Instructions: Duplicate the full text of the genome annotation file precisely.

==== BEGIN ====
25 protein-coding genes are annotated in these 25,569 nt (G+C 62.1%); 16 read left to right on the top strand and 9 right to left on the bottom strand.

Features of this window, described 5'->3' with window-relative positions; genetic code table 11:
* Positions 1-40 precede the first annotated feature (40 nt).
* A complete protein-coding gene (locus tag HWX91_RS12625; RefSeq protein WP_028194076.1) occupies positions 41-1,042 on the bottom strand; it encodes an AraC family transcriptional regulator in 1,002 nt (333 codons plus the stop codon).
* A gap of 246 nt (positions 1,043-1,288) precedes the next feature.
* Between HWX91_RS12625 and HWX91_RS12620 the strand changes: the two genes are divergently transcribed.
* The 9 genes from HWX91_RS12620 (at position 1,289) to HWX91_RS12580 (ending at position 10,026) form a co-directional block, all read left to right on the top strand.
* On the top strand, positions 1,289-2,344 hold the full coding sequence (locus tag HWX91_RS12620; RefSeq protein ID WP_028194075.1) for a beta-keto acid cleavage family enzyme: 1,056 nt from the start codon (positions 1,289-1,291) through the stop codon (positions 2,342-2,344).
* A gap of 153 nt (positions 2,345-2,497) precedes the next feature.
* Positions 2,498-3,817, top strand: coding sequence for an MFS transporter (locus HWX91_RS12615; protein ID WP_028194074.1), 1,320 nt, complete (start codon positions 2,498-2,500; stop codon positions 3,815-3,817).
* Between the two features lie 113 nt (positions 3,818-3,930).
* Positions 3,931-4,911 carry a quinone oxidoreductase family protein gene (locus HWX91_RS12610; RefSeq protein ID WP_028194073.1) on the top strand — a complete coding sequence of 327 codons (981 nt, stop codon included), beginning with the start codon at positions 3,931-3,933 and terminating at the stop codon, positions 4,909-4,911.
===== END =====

25 protein-coding genes are annotated in these 25,569 nt (G+C 62.1%); 16 read left to right on the top strand and 9 right to left on the bottom strand.

Features of this window, described 5'->3' with window-relative positions; genetic code table 11:
* Positions 1-40 precede the first annotated feature (40 nt).
* A complete protein-coding gene (locus tag HWX91_RS12625; RefSeq protein WP_028194076.1) occupies positions 41-1,042 on the bottom strand; it encodes an AraC family transcriptional regulator in 1,002 nt (333 codons plus the stop codon).
* A gap of 246 nt (positions 1,043-1,288) precedes the next feature.
* Between HWX91_RS12625 and HWX91_RS12620 the strand changes: the two genes are divergently transcribed.
* The 9 genes from HWX91_RS12620 (at position 1,289) to HWX91_RS12580 (ending at position 10,026) form a co-directional block, all read left to right on the top strand.
* On the top strand, positions 1,289-2,344 hold the full coding sequence (locus tag HWX91_RS12620; RefSeq protein ID WP_028194075.1) for a beta-keto acid cleavage family enzyme: 1,056 nt from the start codon (positions 1,289-1,291) through the stop codon (positions 2,342-2,344).
* A gap of 153 nt (positions 2,345-2,497) precedes the next feature.
* Positions 2,498-3,817, top strand: coding sequence for an MFS transporter (locus HWX91_RS12615; protein ID WP_028194074.1), 1,320 nt, complete (start codon positions 2,498-2,500; stop codon positions 3,815-3,817).
* Between the two features lie 113 nt (positions 3,818-3,930).
* Positions 3,931-4,911 carry a quinone oxidoreductase family protein gene (locus HWX91_RS12610; RefSeq protein ID WP_028194073.1) on the top strand — a complete coding sequence of 327 codons (981 nt, stop codon included), beginning with the start codon at positions 3,931-3,933 and terminating at the stop codon, positions 4,909-4,911.